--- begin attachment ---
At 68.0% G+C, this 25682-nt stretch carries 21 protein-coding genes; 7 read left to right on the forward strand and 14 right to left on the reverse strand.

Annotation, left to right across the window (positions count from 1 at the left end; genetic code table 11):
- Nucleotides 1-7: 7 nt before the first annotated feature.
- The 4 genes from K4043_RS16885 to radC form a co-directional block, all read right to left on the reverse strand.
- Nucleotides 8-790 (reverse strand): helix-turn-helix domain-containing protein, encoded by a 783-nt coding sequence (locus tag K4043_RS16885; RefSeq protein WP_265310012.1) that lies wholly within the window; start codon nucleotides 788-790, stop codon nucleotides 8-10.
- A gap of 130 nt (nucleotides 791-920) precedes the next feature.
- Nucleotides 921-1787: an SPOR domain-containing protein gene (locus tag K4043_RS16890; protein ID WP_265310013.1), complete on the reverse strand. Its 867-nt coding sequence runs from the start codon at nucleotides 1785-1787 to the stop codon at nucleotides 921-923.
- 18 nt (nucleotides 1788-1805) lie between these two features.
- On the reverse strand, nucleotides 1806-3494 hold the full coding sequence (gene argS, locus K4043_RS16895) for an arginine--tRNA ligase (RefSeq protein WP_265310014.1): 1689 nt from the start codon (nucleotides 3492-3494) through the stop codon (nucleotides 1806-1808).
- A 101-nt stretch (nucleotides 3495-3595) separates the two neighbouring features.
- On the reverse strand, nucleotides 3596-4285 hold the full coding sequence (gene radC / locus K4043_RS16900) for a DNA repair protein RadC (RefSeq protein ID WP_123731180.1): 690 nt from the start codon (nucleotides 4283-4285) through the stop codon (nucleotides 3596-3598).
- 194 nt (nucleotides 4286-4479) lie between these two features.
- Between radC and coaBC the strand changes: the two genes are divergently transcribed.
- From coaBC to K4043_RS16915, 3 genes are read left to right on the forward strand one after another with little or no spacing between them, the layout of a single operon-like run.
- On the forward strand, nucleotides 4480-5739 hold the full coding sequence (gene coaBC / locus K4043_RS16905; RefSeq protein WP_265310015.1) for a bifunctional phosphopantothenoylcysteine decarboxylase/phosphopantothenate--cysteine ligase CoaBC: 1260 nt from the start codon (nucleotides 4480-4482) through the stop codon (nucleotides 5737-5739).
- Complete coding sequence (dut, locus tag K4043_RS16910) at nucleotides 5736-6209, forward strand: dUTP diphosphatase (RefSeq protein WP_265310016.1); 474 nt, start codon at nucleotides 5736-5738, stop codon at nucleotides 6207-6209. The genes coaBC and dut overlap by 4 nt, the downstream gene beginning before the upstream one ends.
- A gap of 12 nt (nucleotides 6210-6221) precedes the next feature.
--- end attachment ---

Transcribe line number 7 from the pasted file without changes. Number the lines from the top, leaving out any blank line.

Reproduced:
- Nucleotides 921-1787: an SPOR domain-containing protein gene (locus tag K4043_RS16890; protein ID WP_265310013.1), complete on the reverse strand. Its 867-nt coding sequence runs from the start codon at nucleotides 1785-1787 to the stop codon at nucleotides 921-923.